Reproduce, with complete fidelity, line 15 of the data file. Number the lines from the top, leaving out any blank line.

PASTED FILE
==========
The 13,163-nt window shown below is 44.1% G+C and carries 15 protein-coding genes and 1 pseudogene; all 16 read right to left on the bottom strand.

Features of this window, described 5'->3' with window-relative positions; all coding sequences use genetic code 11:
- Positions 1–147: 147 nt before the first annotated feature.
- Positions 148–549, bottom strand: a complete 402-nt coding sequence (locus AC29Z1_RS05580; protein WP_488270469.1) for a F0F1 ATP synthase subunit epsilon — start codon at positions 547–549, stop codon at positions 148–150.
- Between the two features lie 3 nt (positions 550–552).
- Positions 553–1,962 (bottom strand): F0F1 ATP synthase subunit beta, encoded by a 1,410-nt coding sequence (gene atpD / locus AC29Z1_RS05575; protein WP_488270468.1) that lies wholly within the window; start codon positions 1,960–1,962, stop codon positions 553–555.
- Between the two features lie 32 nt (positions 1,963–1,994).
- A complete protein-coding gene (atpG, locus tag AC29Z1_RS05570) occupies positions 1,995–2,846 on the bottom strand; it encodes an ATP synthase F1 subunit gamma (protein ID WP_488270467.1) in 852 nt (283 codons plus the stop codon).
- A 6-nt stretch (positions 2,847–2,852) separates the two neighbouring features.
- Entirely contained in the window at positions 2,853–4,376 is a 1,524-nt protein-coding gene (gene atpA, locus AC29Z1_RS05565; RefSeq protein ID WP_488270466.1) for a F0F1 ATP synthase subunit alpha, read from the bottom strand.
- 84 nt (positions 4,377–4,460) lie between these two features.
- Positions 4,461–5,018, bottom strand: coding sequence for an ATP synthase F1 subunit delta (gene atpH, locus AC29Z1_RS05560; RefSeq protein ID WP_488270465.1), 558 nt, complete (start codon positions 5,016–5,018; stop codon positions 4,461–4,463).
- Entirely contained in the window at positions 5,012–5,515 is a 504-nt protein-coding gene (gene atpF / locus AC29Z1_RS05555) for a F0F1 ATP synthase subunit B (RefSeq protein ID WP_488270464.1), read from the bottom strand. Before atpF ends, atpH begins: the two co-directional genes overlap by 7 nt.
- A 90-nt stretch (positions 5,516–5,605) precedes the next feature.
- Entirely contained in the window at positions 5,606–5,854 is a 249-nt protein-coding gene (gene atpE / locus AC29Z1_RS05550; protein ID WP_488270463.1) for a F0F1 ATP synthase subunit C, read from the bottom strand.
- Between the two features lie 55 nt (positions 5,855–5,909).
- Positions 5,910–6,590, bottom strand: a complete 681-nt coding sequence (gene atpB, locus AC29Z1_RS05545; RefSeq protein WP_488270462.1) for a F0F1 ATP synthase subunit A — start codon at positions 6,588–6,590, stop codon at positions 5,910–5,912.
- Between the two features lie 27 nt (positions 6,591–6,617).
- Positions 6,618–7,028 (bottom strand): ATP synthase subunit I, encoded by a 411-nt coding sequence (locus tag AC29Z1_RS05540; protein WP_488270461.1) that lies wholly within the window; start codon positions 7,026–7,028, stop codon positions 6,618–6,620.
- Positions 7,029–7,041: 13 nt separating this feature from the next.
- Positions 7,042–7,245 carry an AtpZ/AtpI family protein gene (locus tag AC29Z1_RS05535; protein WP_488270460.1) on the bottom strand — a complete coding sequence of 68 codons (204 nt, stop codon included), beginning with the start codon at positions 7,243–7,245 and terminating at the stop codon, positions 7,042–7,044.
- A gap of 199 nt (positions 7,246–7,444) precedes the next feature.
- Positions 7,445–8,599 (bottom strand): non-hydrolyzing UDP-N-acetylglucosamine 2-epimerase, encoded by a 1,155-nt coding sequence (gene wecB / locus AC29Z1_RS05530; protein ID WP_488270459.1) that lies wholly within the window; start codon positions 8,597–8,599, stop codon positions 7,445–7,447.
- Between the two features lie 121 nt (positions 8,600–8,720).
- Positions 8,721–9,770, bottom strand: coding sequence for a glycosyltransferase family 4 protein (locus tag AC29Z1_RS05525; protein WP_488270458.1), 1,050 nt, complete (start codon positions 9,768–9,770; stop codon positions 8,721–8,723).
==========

- Entirely contained in the window at positions 5,606–5,854 is a 249-nt protein-coding gene (gene atpE / locus AC29Z1_RS05550; protein ID WP_488270463.1) for a F0F1 ATP synthase subunit C, read from the bottom strand.